Shakespeare Plays Available in Video Format
Scholars Online Educational Resources


All’s Well That Ends Well
Antony and Cleopatra
As You Like It
The Comedy of Errors
Henry IV, part 1
Henry IV, part 2
Henry V
Henry VI, part 1
Henry VI, part 2
Henry VI, part 3
Henry VIII
Julius Caesar
King John
King Lear
Love’s Labour’s Lost
Measure for Measure
The Merchant of Venice
The Merry Wives of Windsor
A Midsummer Night’s Dream
Much Ado About Nothing
Richard II
Richard III
Romeo and Juliet
The Taming of the Shrew
The Tempest
Timon of Athens
Titus Andronicus
Troilus and Cressida
Twelfth Night
Two Gentlemen of Verona
The Winter’s Tale

Available versions

1948: Orson Welles

1954: George Schaefer

1961: Paul Almond

1971: Roman Polanski

1979: Philip Casson

1981: Arthur Allan Seidelman

1983: Jack Gold

1997: Jeremy Freeston

1998: Michael Bogdanov

2001: Gregory Doran

2006: Geoffrey Wright

2009: Colleen Stovall

2010: Rupert Goold

2014: Eve Best


1957: Throne of Blood

1991: Men of Respect

1991: Scotland, PA

1992: Nikolai Serebryakov, Dave Edwards (animated)

1999: Macbeth in Manhattan

2005: ShakespeaRe-Told: Macbeth

Production drama

2003: Slings and Arrows (Season 2)


2008: This Is Macbeth

2013: Shakespeare Uncovered (Season 1, Ep. 2)

1971: Roman Polanski

This was the first major film project Roman Polanski undertook following the horrific murders of his wife and others at his home at the hands of the Manson Family. It seems clear that he was to some extent using the film to purge certain imagery from his mind. You need to consider whether that’s imagery you want living in your own.

It is a thoroughly cinematic treatment of the play, shot in gorgeous widescreen, with lavish Scottish locations and an extremely sure hand with the camera. There’s a strange and atmospheric score under the whole, made up largely of Celtic instruments probably more characteristic of the eighteenth century than of the twelfth or even the sixteenth, and one painfully anachronistic song at the banquet about half an hour into the film (nothing half as excruciating as “A Time for Us” from the Zeffirelli Romeo and Juliet, however). Some of the action (especially the battles) are not shown, rather than shown: that is, we hear them, while looking at “fog and filthy air”. This doubtless saved expense in the production, but the depiction of the battles (which are not onstage) is really not necessary anyway, and the imagination is perhaps more powerful in expressing what’s going on than anything less than a very lavish depiction. As often in cinematic versions of Shakespeare, soliloquies tend to be done by means of voiceover. It’s a convention, as much as the spoken soliloquy is, and it seems perfectly reasonable to handle them this way.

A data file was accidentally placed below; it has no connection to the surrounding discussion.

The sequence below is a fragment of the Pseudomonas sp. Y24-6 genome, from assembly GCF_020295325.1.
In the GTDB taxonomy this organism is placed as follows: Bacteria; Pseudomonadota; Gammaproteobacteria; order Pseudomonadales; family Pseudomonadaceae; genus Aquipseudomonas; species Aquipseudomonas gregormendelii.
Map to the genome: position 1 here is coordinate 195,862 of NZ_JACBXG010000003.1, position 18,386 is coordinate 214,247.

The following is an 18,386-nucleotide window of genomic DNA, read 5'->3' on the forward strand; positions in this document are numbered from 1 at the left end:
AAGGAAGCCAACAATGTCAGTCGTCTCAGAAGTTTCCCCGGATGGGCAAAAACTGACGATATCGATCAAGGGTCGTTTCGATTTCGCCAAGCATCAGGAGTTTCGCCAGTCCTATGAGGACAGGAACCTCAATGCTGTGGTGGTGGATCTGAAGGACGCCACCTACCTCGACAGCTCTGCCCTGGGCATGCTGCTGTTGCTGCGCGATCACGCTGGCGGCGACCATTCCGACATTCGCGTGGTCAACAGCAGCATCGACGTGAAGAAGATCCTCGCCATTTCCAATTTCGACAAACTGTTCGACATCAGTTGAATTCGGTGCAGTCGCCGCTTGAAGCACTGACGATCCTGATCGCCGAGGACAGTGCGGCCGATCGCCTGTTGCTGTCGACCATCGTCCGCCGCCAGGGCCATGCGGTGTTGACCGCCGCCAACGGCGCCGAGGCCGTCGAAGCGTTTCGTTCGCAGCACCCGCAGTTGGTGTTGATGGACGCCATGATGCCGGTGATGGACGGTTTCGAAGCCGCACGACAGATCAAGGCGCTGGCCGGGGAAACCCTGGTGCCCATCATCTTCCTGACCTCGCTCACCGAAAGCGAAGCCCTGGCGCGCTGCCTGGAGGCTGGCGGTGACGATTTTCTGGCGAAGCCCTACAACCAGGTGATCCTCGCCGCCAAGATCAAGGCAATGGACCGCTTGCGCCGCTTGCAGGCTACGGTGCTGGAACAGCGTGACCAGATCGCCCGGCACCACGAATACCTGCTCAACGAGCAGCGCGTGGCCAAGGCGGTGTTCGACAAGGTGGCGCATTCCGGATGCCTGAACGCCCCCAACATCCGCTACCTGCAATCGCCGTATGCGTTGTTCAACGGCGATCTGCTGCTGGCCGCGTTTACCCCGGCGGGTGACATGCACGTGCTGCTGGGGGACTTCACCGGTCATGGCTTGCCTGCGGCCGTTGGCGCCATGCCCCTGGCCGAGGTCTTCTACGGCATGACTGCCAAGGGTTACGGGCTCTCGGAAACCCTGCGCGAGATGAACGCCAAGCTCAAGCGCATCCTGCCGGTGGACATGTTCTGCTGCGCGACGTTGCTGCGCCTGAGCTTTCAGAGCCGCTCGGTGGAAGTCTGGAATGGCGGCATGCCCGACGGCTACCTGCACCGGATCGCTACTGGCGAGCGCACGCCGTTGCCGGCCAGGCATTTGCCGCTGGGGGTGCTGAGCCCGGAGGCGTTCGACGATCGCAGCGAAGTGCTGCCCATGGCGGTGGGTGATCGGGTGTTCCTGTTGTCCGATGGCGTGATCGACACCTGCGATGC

The principal characters — especially Jon Finch as Macbeth and Francesca Annis as Lady Macbeth — are extraordinarily well-played. Both are seasoned players with a good sense of the text. Annis is still young and very striking, and she is an appealing character until her cold disposition begins to unfold. Duncan, on the other hand, is shown as reasonably young and vigorous (in contrast to many other performances, where he is presented as old and feeble).

The script is nonetheless cut at least somewhat, which is unfortunate, given the brevity of the play overall, and rearranged in parts to make the pacing more cinematic. Polanski seems not to have been quite sure what to do with Malcolm’s elaborate “confession” scene. It remains (as it does in many productions) largely uninterpreted and hence puzzling.

As a caution to parents and teachers, I should mention that this is certainly the bloodiest and most grotesque of all the versions of Macbeth I have seen, and it also includes some non-sexual nudity. In some ways, however, it is among the best of the movie versions.

Angus: Bernard Archard

Banquo: Martin Shaw

Caithness: Bruce Purchase

Cawdor: Vic Abbott

Doctor’s Apprentice: Paul Hennen

Doctor: Richard Pearson

Donalbain: Paul Shelley

Duncan: Nicholas Selby

First Murderer: Michael Balfour

First Thane: Ian Hogg

First Witch: Maisie MacFarquhar

Fleance: Keith Chegwin

Gentlewoman: Patricia Mason

King’s Groom: Bill Drysdale

King’s Groom: Roy Jones

Lady Macbeth: Francesca Annis

Lady Macduff: Diane Fletcher

Lennox: Andrew Laurence

Macbeth: Jon Finch

Macduff’s Son: Mark Dightam

Macduff: Terence Bayler

Malcolm: Stephan Chase

Menteith: Frank Wylie

Old Seyward: Alf Joint

Porter: Sydney Bromley

Ross: John Stride

Second Murderer: Andrew McCulloch

Second Thane: Geoffrey Reed

Second Witch: Elsie Taylor

Seyton: Noel Davis

Third Thane: Nigel Ashton

Third Witch: Noelle Rimmington

Young Seyward: William Hobbs